In Nevada, a Brothel Owner Is Running for the State Assembly

Dennis Hof, Republican candidate for the Nevada Assembly, owns a third of the state’s legal brothels and refers to selling women like McDonald’s burgers — a cheap and replaceable commodity.

Most of us have heard the statement that prostitution is the oldest profession. It’s not true. Prostitution is neither the oldest (agriculture, hunting) nor a “profession” (requiring education, training, experience). Four approaches to prostitution have been tried around the world: criminalize everything, criminalize nothing, legalize and tax some acts, and abolition. The only approach to show positive results in reducing crime and violence is the latter.

Because of the rising voices of women in the international #MeToo movement, many countries are adopting the Nordic Model. This approach officially acknowledges prostitution as violence against women and a tool of oppression. It prevents the arrest of women in the sex trade while maintaining penalties for the buyers, brothel owners and pimps who fuel the market. This model has been adopted in Norway, Finland, Iceland, South Korea, Ireland, France and, with modifications, in the UK and Canada. Since the introduction of the Nordic Model in Sweden in 1999, there is evidence that prostitution has decreased by two-thirds, and sex trafficking has declined dramatically.

But in the US state of Nevada, a state assembly election is threatening a backward turn. Republican candidate Dennis Hof, who owns a third of the state’s legal brothels, refers to selling women like McDonald’s burgers — a cheap and replaceable commodity. While other state legislatures and several professions have been expelling men proven to have abused women, Hof is asking Nevada to put him in a position of power instead.

Unequal Rights

In 1971, the Nevada Assembly passed a bill giving any county the right to host legal brothels. Today, legal brothels exist in seven counties, while prostitution is legal in an additional three. Prostitution is illegal in six counties and the capital, Carson City.

While residents in Nye and Lyon Counties had been collecting signatures against brothels, the Lyon County Commissioners unanimously agreed to put the question on the ballot, and the Nye County officials will debate it at the state legislature in 2019. It is ironic to note that the Equal Rights Amendment, giving women equal constitutional protection, was passed out of Congress in 1972, but Nevada did not ratify it until 2017.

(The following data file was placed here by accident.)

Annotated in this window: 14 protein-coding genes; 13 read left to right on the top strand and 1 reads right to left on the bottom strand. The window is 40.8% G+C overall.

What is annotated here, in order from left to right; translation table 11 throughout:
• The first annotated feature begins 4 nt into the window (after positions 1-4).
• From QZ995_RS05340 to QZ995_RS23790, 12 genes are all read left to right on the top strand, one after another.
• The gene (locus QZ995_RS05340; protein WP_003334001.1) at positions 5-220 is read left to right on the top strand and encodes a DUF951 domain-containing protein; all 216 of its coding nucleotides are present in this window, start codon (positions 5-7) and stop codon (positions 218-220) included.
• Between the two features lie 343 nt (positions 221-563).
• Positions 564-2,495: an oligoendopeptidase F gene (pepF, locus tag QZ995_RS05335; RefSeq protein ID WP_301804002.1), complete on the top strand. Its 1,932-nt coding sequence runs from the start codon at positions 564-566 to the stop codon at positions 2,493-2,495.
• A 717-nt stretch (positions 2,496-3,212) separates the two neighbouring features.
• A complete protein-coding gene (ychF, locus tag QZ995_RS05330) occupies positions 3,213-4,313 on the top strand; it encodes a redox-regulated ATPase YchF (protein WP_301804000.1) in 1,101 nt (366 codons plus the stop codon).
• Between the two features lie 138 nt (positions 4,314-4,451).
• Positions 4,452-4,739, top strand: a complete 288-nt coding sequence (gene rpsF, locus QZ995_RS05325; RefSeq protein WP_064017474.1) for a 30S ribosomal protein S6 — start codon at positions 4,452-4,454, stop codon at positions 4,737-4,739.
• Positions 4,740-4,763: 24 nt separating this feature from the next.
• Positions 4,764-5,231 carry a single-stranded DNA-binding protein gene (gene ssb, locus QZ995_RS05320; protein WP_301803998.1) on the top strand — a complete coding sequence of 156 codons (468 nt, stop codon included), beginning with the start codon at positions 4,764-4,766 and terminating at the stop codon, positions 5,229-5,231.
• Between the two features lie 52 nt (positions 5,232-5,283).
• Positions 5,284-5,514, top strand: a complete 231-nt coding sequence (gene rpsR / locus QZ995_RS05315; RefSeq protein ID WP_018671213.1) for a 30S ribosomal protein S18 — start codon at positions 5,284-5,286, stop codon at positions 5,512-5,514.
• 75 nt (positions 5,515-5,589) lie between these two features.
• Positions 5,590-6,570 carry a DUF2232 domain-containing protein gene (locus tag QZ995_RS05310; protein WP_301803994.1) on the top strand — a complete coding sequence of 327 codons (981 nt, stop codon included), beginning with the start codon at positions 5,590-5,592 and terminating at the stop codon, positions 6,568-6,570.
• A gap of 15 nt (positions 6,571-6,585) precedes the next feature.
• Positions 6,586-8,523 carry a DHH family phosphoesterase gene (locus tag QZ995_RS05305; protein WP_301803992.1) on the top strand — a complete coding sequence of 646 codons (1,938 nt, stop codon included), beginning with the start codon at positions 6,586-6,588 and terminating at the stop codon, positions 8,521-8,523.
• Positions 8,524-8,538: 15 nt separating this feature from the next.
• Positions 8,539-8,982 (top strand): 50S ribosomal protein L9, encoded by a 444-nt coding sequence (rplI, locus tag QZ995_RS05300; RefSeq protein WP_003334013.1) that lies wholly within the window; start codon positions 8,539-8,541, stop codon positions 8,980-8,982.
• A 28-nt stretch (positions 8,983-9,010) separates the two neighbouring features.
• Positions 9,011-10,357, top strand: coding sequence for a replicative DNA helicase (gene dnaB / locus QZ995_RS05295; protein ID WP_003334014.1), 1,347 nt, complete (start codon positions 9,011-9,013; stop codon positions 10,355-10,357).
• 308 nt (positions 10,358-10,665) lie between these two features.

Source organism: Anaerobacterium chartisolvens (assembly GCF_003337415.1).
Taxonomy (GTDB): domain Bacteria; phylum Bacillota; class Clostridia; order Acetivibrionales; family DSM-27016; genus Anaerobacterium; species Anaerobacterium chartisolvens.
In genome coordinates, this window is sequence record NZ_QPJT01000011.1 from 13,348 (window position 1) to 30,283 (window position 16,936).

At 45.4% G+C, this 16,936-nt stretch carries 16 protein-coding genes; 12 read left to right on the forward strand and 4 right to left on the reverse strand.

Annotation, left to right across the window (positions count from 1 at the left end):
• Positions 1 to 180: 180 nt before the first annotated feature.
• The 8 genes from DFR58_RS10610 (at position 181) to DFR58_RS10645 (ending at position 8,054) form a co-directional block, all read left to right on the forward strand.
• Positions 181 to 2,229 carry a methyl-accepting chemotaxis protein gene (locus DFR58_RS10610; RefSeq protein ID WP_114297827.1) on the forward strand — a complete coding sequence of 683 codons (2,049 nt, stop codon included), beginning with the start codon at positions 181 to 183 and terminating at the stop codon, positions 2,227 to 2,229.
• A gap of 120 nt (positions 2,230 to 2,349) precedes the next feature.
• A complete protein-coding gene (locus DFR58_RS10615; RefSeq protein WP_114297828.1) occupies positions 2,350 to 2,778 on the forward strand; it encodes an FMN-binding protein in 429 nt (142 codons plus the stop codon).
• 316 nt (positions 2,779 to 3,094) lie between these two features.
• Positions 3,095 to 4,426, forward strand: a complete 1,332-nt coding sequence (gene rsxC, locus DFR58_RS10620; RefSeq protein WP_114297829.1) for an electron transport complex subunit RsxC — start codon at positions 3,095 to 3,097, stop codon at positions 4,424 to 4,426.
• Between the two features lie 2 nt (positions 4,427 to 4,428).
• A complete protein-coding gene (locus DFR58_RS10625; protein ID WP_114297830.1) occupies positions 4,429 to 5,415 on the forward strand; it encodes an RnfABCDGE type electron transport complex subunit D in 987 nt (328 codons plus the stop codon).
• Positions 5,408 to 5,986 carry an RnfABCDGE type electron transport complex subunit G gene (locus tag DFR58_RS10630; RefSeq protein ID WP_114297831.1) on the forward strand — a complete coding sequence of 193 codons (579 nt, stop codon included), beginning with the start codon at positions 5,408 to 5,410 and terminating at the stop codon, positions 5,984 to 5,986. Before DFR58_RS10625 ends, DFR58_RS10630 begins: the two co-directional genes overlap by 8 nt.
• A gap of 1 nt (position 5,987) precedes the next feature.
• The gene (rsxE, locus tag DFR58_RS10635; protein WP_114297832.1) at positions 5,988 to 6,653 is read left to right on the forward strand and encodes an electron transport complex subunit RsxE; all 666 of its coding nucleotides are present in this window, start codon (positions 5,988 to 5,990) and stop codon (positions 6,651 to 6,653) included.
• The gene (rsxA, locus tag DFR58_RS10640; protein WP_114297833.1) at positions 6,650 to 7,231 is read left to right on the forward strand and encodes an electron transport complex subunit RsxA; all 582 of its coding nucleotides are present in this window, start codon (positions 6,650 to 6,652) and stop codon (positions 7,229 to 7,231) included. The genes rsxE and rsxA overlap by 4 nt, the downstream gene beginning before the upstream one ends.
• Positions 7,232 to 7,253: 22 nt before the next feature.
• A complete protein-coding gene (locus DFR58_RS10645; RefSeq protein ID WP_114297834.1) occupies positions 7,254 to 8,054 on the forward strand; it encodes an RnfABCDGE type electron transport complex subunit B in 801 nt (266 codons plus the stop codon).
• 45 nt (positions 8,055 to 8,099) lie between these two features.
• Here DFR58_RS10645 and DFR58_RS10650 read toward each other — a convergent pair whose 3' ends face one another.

Though brothels are legal in the named counties, most prostitution in Nevada (90%) occurs in Las Vegas, where it is not legal. An estimated 1,000 women work in the legal brothels, but over 30,000 women are prostituted in the Las Vegas area as a whole. While legal brothels garner about $75 million annually, the illegal trade grosses around $5 billion. According to a study done by Creighton University, the number of prostituted persons per capita in Nevada is 63% larger than the next largest state of New York, and more than twice as many as in California.

Legalized prostitution has done nothing to stem victimization within the illicit sex trade — the data in the study show that prostituted persons in the illegal trade around licensed brothels are at a similar risk of having been trafficked as those in areas without legal brothels. More than one out of every 10 prostituted persons in Nevada is too young to buy alcohol. Nevada’s illegal sex market, generated in part by legalized prostitution, has more than 19,000 women and children being trafficked, bought and sold for sexual acts annually.

Those who have been inside Nevada’s brothels, those who have escaped, and even the owners themselves report that women are herded like sheep, lined up like cattle and hunted like wild animals. As I have previously written for Fair Observer, studies around the world show that women in prostitution have the highest rates of rape and homicide of any group of women ever studied and suffer injury equivalent to victims of state-sponsored torture. In comparison with the general population, mortality among sex workers are disproportionately higher, the leading causes of death being homicide and drug use, as well as accidents and alcohol-related complications. A 1985 report on prostitution and pornography in Canada concluded that girls and women in prostitution have a mortality rate forty times higher than the national average.